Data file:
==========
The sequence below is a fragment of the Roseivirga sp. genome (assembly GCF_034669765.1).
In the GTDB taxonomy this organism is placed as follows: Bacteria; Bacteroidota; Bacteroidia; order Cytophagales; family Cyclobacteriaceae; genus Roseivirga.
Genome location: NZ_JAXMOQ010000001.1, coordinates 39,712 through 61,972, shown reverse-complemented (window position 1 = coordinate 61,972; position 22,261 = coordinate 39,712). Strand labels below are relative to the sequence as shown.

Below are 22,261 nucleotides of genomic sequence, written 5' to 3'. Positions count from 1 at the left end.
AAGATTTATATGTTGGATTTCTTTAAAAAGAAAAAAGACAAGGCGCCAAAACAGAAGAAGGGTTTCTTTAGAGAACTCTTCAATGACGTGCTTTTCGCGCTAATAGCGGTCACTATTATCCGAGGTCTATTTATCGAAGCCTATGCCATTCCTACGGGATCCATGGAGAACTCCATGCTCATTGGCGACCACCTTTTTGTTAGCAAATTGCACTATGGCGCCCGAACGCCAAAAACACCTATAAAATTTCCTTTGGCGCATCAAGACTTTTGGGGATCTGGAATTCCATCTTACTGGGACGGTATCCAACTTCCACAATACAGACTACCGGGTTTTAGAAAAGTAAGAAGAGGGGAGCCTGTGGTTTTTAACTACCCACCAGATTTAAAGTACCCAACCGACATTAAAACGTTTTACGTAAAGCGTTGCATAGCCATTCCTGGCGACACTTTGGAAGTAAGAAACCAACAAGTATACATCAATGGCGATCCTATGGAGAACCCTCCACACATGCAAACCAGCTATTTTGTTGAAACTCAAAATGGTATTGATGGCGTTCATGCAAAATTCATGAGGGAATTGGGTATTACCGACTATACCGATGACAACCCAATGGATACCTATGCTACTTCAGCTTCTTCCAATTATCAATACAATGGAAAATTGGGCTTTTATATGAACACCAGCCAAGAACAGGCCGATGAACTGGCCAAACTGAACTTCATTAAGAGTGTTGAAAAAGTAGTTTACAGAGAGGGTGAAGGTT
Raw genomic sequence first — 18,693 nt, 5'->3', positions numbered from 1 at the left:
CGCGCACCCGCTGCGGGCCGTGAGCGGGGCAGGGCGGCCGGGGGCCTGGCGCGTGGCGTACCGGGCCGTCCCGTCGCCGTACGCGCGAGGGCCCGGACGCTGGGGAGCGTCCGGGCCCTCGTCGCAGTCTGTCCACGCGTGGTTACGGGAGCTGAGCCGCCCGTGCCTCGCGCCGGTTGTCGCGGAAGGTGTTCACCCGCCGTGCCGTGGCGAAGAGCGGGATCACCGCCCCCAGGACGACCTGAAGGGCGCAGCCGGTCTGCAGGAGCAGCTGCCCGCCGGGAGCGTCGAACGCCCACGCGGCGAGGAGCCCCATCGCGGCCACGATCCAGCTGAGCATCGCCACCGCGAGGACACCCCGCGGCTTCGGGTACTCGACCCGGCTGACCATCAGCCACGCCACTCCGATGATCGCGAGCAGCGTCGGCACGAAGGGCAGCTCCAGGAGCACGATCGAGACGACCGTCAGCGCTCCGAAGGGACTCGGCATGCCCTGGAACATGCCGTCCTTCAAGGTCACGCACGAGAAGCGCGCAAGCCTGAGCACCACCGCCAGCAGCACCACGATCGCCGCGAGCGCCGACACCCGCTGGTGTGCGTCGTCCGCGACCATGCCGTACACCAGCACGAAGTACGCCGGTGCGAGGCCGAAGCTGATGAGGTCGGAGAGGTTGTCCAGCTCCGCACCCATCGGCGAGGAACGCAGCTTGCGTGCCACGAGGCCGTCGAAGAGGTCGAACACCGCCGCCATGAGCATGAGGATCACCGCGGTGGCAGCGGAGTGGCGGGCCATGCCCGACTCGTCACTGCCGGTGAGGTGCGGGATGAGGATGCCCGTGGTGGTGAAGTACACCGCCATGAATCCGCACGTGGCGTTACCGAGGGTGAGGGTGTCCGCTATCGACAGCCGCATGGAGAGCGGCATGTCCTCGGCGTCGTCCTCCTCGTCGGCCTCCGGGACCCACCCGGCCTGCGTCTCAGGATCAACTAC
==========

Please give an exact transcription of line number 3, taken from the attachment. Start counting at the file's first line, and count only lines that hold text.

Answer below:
Genome location: NZ_JAXMOQ010000001.1, coordinates 39,712 through 61,972, shown reverse-complemented (window position 1 = coordinate 61,972; position 22,261 = coordinate 39,712). Strand labels below are relative to the sequence as shown.